• mu4e sets up visual-line-mode and also fill (M-q) to do the right thing.
  • each paragraph is a single long line; at sending, emacs will add the special line continuation characters.
(setq mu4e-compose-format-flowed t)

Some email clients ignore format=flowed (i.e. Outlook). Therefore, we send very long lines, so that they auto-flow. 998 chars are the actual maximum from the relevant RFC:

(setq fill-flowed-encode-column 998)

When looking at emails, show them nicely wrapped. That’s very helpful when people send mails with very long lines

(add-hook 'mu4e-view-mode-hook 'visual-line-mode)

Configure manually installed mu paths

(setq mu4e-msg2pdf "/usr/local/bin/msg2pdf")

I’m not Borg

mu4e has a feature skipping duplicates designed for Borg.

While I’m not Borg, being thrown in with the lot brings trouble. I like scanning my Spam folder for false positives. When ‘duplicates’ are not shown, it’ll take me many runs to delete those tasty Bitcoin offers.

An even better solution to the problem would actually be to automatically delete duplicates - maybe with procmail.

(setq mu4e-headers-skip-duplicates nil)

Use Quoted printable text for outgoing messages to enable automatic line breaks

If this is successfull, send upstream PR to MU4E

Mail filtering

Add a header action “Block” which add the Senders Name and From Address to a procmail blacklist.

(defun append-line-to-file (line path)
  "Append a `line` to a file behind `path`"
  (write-region (concat line "\n") nil path 'append))

(defun mu4e-strategy-from (strategy msg)
  "If STRATEGY is 'blacklist', then add the `from` of a message to the
procmail. If it is 'whitelist', then whitelist'."
  (let* ((from (mu4e-message-field msg :from))
         (from_name (car (car from)))
         (from_address (cdr (car from)))
         (path (format "~/.procmail/%s_from.txt" strategy)))
    ;; Whitelist/Blacklist the senders Name
    (if from_name
        (append-line-to-file from_name path))
    ;; Whitelist/Blacklist the Email-Address
    (append-line-to-file from_address path)
    (shell-command (format "sort -u -o %s %s" path path))
    (message "%s: %s" strategy from)))

(defun mu4e-blacklist-subject (msg)
  "Add the `subject` of a message to the procmail blacklist"
  (let* ((subject (mu4e-message-field msg :subject))
         (path "~/.procmail/blacklist_subject.txt"))
    (if subject
        (append-line-to-file subject path))
    (shell-command (format "sort -u -o %s %s" path path))

    (message "Blacklist: %s" subject)))

(add-to-list 'mu4e-headers-actions
  '("f White 'From:'" . (lambda (msg) (mu4e-strategy-from "whitelist" msg))) t)

(add-to-list 'mu4e-headers-actions
  '("F Block 'From:'" . (lambda (msg) (mu4e-strategy-from "blacklist" msg))) t)

(add-to-list 'mu4e-headers-actions
             '("S Block 'Subject:'" . mu4e-blacklist-subject) t)

Rewrite contact information

(defun munen-contact-processor (contact)
   ((string-match "" contact) ; Phil sometimes dosn't add his name to the reply-to.
    "Phil Hofmann <>")
   ((string-match "" contact) ; Monika writes her name in all caps and I don't want to forward it like that.
   "Monika Bieri <>"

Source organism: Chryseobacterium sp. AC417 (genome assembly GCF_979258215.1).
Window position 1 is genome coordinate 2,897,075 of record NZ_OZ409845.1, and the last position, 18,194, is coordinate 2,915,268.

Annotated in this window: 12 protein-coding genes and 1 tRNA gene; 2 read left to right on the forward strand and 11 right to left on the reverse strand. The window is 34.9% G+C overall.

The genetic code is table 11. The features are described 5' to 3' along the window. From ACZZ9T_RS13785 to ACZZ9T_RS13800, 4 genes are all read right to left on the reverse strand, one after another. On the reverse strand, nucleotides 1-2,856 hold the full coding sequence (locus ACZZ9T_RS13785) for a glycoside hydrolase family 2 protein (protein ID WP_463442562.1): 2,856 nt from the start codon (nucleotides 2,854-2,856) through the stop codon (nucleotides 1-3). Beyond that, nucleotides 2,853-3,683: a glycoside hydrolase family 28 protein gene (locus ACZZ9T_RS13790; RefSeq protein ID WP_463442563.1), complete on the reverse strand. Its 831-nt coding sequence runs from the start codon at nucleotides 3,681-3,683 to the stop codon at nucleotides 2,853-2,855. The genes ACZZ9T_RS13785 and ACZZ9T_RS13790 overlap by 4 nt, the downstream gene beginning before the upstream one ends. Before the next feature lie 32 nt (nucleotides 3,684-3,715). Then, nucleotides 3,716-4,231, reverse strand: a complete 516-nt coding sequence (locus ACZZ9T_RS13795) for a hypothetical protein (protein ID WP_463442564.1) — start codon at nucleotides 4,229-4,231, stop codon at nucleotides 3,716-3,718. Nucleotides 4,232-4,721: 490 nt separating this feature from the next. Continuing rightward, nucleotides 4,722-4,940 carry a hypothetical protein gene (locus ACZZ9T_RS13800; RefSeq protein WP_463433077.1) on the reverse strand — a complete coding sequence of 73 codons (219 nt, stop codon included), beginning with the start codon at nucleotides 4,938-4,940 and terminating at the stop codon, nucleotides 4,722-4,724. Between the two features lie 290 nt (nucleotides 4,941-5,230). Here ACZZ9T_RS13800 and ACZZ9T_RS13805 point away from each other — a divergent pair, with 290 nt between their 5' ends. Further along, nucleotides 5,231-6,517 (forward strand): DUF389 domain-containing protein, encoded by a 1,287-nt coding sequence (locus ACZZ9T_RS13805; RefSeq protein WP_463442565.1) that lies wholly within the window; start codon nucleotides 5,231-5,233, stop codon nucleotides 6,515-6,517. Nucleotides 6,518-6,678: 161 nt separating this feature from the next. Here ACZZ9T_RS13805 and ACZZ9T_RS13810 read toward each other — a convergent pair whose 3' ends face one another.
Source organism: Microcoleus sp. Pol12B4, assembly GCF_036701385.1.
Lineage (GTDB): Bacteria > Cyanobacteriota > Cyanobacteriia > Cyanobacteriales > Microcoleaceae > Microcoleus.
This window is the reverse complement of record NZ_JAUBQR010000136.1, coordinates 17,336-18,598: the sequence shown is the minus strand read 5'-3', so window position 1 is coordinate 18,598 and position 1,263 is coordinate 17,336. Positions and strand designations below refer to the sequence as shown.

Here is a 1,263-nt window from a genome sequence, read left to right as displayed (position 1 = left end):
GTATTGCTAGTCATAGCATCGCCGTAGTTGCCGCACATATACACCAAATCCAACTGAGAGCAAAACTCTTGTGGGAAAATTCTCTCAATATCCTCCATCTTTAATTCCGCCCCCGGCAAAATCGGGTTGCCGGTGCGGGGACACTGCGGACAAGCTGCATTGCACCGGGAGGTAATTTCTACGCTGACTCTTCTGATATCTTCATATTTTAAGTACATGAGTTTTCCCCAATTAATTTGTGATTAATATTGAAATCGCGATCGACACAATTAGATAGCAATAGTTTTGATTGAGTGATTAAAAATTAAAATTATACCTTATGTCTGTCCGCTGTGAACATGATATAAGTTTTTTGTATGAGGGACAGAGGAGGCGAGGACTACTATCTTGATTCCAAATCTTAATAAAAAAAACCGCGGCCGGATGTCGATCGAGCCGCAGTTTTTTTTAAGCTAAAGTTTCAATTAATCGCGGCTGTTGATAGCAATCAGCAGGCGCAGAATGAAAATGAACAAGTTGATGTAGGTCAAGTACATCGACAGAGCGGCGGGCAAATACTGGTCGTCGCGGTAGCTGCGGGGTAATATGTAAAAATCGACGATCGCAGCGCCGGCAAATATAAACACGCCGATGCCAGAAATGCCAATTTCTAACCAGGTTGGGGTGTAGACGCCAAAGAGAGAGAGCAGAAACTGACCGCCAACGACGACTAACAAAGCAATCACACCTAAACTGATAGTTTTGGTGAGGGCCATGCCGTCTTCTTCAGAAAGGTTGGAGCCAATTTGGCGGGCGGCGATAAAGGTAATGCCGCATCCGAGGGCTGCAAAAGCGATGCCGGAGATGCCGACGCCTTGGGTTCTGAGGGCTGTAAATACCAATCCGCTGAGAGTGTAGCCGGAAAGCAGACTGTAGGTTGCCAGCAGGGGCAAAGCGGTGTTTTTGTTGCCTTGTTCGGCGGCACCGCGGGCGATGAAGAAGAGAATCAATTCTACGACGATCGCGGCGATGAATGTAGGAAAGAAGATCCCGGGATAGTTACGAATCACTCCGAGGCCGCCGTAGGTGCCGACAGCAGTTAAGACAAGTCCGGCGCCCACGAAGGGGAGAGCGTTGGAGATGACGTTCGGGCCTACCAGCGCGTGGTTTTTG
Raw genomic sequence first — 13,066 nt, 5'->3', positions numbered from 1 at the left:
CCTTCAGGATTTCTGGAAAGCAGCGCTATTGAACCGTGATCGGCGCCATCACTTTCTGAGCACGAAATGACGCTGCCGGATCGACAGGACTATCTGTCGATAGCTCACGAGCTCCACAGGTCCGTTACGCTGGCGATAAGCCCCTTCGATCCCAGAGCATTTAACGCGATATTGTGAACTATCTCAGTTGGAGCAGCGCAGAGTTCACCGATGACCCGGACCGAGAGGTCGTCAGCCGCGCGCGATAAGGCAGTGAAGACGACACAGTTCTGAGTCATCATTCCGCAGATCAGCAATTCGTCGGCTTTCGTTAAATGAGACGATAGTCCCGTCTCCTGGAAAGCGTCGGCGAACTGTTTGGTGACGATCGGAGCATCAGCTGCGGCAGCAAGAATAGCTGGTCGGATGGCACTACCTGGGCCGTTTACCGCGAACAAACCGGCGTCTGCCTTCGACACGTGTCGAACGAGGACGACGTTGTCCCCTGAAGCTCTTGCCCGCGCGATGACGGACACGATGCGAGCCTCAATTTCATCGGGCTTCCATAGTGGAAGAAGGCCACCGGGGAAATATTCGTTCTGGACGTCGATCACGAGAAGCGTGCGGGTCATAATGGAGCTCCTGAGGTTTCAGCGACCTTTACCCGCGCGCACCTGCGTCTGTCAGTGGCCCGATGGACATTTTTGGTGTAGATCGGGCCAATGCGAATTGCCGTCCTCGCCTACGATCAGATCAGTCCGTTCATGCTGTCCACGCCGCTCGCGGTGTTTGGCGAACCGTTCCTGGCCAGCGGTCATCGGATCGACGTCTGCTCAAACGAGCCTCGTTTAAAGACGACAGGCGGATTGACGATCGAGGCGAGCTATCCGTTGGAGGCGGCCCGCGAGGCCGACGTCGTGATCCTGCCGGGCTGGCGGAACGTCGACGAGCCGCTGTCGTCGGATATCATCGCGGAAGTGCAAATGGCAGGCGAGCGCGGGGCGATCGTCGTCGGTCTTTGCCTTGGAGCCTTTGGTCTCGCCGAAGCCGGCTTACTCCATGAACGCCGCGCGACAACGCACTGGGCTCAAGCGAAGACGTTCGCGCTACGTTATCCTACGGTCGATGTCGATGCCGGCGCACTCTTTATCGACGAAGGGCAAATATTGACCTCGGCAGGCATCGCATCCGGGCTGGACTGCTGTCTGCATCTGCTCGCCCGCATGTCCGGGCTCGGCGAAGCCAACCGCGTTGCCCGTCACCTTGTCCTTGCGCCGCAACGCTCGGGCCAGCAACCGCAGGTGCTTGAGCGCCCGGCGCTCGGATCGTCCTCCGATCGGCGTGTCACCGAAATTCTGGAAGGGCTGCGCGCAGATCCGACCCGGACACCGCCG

(t contact)))

(setq mu4e-contact-process-function 'munen-contact-processor)

Search / Completion


ido means “Interactively Do Things”. ido has a completion engine that’s sensible to use everywhere. It is built-in and nice and could change a lot of defaults like find-file and switching buffers.

It works well while not breaking Emacs defaults.

(ido-mode t)
(ido-everywhere t)
(setq ido-enable-flex-matching t)


Ivy, a generic completion mechanism for Emacs.

Counsel, a collection of Ivy-enhanced versions of common Emacs commands.

Swiper, an Ivy-enhanced alternative to isearch.

Ivy is an interactive interface for completion in Emacs. Therefore it overlaps in functionality with ido. While Ivy is more powerful, it breaks certain standard functionality. So ido is enabled globally by default and for certain tasks, Ivy overrides ido.

Emacs uses completion mechanism in a variety of contexts: code, menus, commands, variables, functions, etc. Completion entails listing, sorting, filtering, previewing, and applying actions on selected items. When active, ivy-mode completes the selection process by narrowing available choices while previewing in the minibuffer. Selecting the final candidate is either through simple keyboard character inputs or through powerful regular expressions.


(setq enable-recursive-minibuffers t)
(global-set-key (kbd "<f6>") 'ivy-resume)

Show total amount of matches and the index of the current match

(setq ivy-count-format "(%d/%d) ")

Wrap to the first result when on the last result and vice versa.

(setq ivy-wrap t)

Enable Swiper

(global-set-key "\C-s" 'swiper)

Configure Counsel

(global-set-key (kbd "C-x b") 'counsel-ibuffer)
;; Run `counsel-ag` against the current directory and not against the
;; whole project
(global-set-key (kbd "C-c k") '(lambda()
                                 (counsel-ag "" default-directory nil nil)))
(global-set-key (kbd "C-x l") 'counsel-locate)
(define-key minibuffer-local-map (kbd "C-r") 'counsel-minibuffer-history)

Override C-c C-j (org-goto) with counsel-org-goto which brings super fast fuzzy matching and navigation capabilities for headlines.

(define-key org-mode-map (kbd "C-c C-j") 'counsel-org-goto)

Override C-x i (insert-file) in favor of counsel-imenu which brings fuzzy matching to the ability to jump to any indexed position to the already great [[][imenu]].

(global-set-key (kbd "C-x i") 'counsel-imenu)

Override find-file and dired in favor of the counsel counter parts.

(global-set-key (kbd "C-x C-f") 'counsel-find-file)
(global-set-key (kbd "C-x d") 'counsel-dired)

Next to counsel, there’s also smex which is M-x combined with ido. smex has a better sorting algorithm than Counsel and having both installed means that we get the Counsel interface with smex sorting. Best of both worlds.